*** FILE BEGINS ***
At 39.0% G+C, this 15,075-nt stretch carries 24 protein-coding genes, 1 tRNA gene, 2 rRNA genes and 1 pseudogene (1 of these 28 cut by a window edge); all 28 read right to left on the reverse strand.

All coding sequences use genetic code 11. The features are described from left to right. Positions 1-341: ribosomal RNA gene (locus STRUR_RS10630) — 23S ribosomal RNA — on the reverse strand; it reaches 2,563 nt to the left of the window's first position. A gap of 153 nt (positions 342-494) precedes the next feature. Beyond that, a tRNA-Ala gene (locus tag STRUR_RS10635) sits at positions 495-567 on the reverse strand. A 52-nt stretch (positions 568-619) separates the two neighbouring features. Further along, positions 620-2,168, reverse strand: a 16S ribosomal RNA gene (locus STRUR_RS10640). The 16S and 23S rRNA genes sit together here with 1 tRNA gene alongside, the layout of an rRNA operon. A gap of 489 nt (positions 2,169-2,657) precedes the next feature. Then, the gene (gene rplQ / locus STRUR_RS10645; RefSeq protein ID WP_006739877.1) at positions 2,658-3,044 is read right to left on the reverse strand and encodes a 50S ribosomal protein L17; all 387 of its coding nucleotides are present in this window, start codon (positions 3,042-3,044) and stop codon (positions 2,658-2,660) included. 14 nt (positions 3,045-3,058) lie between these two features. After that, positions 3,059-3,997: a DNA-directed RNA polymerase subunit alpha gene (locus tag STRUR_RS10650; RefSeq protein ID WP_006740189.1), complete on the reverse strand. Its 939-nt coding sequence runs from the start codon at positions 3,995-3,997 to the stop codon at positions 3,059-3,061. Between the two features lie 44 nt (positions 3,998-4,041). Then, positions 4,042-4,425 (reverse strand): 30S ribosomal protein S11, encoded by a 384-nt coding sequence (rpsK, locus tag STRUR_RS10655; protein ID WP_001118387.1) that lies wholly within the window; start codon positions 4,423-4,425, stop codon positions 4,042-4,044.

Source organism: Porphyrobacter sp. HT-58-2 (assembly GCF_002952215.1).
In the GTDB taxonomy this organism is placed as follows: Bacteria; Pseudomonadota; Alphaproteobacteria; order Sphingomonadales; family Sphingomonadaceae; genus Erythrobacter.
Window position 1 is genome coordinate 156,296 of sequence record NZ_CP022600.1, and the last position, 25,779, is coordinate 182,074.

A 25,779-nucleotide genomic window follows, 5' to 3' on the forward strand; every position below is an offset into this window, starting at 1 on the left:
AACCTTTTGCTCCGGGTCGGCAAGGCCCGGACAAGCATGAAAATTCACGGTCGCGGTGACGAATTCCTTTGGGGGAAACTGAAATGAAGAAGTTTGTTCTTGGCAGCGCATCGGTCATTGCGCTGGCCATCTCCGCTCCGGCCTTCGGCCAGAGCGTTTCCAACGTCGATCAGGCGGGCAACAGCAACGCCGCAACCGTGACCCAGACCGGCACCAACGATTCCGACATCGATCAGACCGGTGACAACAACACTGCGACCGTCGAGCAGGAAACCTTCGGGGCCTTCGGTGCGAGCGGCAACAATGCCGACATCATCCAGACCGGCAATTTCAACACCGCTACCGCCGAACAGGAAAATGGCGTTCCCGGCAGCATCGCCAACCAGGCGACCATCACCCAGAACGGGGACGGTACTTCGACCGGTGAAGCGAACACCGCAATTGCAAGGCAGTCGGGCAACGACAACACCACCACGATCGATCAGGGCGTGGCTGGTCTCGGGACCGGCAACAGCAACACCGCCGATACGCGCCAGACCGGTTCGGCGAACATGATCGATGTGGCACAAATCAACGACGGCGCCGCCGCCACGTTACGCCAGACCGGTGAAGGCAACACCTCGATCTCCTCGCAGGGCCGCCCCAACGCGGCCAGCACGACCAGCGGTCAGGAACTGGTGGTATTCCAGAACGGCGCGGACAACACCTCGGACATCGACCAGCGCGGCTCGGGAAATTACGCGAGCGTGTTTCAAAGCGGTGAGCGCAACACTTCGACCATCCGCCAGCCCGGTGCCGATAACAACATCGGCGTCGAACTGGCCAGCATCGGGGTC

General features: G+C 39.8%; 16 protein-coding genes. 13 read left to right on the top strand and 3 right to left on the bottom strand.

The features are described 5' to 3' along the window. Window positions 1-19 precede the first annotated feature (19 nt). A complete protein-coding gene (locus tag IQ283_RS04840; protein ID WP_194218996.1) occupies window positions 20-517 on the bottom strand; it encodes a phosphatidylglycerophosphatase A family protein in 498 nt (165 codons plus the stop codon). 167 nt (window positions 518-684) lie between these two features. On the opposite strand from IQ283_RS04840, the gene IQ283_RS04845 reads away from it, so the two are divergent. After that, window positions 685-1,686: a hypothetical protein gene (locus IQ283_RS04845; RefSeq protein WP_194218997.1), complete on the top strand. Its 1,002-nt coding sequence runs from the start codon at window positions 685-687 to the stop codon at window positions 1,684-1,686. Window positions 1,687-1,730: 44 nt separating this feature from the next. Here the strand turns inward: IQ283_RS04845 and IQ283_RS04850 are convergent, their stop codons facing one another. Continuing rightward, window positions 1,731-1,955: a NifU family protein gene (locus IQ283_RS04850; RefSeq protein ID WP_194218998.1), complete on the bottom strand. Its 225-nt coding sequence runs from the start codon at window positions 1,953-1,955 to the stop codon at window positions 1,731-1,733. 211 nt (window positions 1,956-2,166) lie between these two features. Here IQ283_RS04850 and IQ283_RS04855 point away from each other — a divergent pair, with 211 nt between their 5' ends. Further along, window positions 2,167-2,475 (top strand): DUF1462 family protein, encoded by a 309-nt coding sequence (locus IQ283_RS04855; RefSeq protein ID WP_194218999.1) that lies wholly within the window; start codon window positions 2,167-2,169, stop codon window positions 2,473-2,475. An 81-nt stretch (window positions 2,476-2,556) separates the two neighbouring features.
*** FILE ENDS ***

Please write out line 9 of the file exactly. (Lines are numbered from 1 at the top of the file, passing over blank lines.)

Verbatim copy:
The features are described 5' to 3' along the window. Window positions 1-19 precede the first annotated feature (19 nt). A complete protein-coding gene (locus tag IQ283_RS04840; protein ID WP_194218996.1) occupies window positions 20-517 on the bottom strand; it encodes a phosphatidylglycerophosphatase A family protein in 498 nt (165 codons plus the stop codon). 167 nt (window positions 518-684) lie between these two features. On the opposite strand from IQ283_RS04840, the gene IQ283_RS04845 reads away from it, so the two are divergent. After that, window positions 685-1,686: a hypothetical protein gene (locus IQ283_RS04845; RefSeq protein WP_194218997.1), complete on the top strand. Its 1,002-nt coding sequence runs from the start codon at window positions 685-687 to the stop codon at window positions 1,684-1,686. Window positions 1,687-1,730: 44 nt separating this feature from the next. Here the strand turns inward: IQ283_RS04845 and IQ283_RS04850 are convergent, their stop codons facing one another. Continuing rightward, window positions 1,731-1,955: a NifU family protein gene (locus IQ283_RS04850; RefSeq protein ID WP_194218998.1), complete on the bottom strand. Its 225-nt coding sequence runs from the start codon at window positions 1,953-1,955 to the stop codon at window positions 1,731-1,733. 211 nt (window positions 1,956-2,166) lie between these two features. Here IQ283_RS04850 and IQ283_RS04855 point away from each other — a divergent pair, with 211 nt between their 5' ends. Further along, window positions 2,167-2,475 (top strand): DUF1462 family protein, encoded by a 309-nt coding sequence (locus IQ283_RS04855; RefSeq protein ID WP_194218999.1) that lies wholly within the window; start codon window positions 2,167-2,169, stop codon window positions 2,473-2,475. An 81-nt stretch (window positions 2,476-2,556) separates the two neighbouring features.